Practical Boat Owner

Avoid wet wires during shore power use


As the use of shore power increases at this time of year for heating and dehumidifi­ers, boat owners are being urged to stay vigilant against wet wiring.

Keith Lovett, senior underwrite­r at Stoneways Marine Insurance has shared a cautionary tale to emphasise that electricit­y and water do not mix. He said: “With many hooking up to shore power specifical­ly for heaters, oil radiators and dehumidifi­ers extra care should be taken to ensure that wiring is placed where it will remain dry, that marine grade installati­ons are used and regular checks made.

Corrosion risk

“Water can easily run along cables, exactly what has happened in the case of one of our clients. Fortunatel­y, a circuit breaker was fitted, however water shorted the entire unit with damage limited to the plugs and breaker; mercifully, it was placed in an isolated location. The intense heat generated was enough to melt the plugs fitted.

“Corrosion in a saltwater environmen­t can and does affect all systems on board.

“When unattended in a marina, systems are generally shut down, batteries are turned off which isolates the onboard wiring and then a live power cable is brought on board, hence the need to regularly check the condition of everything that’s connected.

“The routing of all cables, avoiding sharp bends and pinch points should be considered and fused or protected circuits utilised. If a fused circuit blows twice, it is invariably sending you a message so identifyin­g the cause is important. Loose connection­s must be avoided, and all must be kept clean, well fitted and dry.”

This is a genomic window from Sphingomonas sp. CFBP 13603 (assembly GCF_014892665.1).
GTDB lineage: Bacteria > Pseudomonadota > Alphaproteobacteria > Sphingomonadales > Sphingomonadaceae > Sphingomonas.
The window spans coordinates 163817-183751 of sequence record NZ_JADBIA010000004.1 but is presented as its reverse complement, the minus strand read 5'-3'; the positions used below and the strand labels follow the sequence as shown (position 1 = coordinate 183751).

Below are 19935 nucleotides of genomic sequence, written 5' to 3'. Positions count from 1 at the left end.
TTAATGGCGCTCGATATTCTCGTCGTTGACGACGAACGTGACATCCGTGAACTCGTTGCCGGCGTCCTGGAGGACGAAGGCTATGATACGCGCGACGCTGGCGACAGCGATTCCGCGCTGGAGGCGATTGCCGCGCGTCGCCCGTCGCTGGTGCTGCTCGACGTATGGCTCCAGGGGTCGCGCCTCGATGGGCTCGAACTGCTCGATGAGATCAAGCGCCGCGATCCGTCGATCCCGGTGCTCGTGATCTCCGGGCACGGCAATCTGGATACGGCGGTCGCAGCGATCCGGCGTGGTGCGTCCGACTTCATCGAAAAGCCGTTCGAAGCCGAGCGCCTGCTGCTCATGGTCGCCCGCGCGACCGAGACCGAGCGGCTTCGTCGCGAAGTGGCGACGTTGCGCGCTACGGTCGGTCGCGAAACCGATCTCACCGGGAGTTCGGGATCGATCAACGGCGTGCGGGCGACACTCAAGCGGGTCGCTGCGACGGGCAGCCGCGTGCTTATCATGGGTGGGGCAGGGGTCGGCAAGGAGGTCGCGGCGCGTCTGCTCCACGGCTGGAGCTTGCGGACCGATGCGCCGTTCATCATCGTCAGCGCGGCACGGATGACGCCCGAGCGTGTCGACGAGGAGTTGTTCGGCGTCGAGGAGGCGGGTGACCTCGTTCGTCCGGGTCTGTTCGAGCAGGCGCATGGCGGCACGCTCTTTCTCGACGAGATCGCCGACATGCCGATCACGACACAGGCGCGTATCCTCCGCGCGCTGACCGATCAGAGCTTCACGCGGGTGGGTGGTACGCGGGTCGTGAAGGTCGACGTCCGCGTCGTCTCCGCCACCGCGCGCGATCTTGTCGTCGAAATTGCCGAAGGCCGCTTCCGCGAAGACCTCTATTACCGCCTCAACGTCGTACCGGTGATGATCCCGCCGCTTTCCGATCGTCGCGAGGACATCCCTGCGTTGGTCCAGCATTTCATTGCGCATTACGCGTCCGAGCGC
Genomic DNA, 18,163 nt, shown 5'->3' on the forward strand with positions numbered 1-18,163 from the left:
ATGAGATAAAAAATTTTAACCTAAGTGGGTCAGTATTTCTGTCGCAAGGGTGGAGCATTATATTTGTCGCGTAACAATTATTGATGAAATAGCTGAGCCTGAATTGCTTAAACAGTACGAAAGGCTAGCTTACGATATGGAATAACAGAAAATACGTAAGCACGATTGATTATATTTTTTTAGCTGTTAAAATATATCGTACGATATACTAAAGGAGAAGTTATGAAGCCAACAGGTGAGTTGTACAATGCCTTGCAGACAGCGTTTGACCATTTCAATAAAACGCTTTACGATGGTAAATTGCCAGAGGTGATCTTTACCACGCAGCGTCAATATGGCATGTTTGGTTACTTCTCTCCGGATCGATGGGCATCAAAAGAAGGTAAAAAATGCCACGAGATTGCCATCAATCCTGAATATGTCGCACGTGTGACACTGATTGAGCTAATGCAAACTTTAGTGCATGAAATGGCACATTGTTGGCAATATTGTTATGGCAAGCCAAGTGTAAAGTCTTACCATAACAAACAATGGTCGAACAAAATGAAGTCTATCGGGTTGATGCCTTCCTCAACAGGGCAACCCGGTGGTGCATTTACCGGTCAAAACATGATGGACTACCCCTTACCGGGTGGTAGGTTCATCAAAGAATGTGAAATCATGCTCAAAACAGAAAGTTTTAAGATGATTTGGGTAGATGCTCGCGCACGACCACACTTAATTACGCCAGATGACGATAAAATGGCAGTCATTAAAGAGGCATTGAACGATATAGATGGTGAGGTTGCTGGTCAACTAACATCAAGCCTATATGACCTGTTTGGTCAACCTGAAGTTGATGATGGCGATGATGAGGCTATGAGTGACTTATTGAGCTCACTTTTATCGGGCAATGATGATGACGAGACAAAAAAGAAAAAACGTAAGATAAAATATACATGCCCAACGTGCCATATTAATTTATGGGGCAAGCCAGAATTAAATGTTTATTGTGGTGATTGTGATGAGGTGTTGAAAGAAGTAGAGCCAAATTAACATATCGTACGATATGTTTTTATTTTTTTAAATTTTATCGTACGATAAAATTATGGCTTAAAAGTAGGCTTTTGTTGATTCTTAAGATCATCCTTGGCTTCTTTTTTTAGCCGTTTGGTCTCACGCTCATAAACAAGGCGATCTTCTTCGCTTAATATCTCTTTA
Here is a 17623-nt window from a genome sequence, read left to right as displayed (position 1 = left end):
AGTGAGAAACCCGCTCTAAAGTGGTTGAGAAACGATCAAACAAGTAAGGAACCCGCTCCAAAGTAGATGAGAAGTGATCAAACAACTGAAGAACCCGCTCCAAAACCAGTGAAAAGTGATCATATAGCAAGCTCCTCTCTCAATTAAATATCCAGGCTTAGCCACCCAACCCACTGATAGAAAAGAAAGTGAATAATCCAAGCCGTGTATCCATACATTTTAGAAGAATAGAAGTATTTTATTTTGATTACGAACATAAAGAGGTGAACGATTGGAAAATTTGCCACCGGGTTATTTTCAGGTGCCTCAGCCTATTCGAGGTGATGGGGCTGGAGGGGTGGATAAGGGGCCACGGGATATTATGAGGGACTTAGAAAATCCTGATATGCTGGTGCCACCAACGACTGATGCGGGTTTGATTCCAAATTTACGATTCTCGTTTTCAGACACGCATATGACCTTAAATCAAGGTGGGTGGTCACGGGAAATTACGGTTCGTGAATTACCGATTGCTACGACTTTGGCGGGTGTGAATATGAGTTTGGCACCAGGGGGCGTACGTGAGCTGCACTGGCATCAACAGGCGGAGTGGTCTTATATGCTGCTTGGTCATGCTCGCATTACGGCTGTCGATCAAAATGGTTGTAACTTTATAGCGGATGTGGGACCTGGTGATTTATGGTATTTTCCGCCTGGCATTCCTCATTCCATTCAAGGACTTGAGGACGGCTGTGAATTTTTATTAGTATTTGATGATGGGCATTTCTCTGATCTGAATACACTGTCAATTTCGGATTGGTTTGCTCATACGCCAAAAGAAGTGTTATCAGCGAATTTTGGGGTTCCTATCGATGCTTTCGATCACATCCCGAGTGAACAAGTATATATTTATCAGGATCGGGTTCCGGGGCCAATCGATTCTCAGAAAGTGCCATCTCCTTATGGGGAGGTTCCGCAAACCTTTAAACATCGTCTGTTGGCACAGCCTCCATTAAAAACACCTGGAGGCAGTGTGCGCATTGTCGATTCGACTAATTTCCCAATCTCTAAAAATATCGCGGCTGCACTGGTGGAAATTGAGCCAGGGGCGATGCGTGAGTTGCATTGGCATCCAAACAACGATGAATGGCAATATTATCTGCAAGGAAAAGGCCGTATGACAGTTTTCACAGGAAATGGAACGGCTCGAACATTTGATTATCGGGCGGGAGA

He continued: “Shore power plugs on pontoons are particular­ly prone to corrosion and, as sealed units, are often something that may be overlooked. If the worst does occur, even generated heat or smoke–let alone fire–can cause catastroph­ic damage.

“Your insurers will be eager to identify the ultimate cause so as much informatio­n as possible should be provided and photograph­s can be hugely valuable immediatel­y after such damage is discovered.”

PBO’s gear tester Rupert Holmes added: “Keith makes some very important points, especially given many shore power cables I’ve seen are the same age as the boat, yet operate in an extremely harsh environmen­t, especially over winter. At the same time most only have IPX4 waterproof­ing (protection from splashes) although there are some (such as this Victron model www.pbo. that have an IPX6 rating giving protection against powerful water jets.

“It also highlights the importance of fitting smoke alarms, and the benefits of switching off any high-power devices when leaving the boat, even if it’s only for a short period ashore.”

 ?? ?? What happens when wiring inadverten­tly gets wet
What happens when wiring inadverten­tly gets wet

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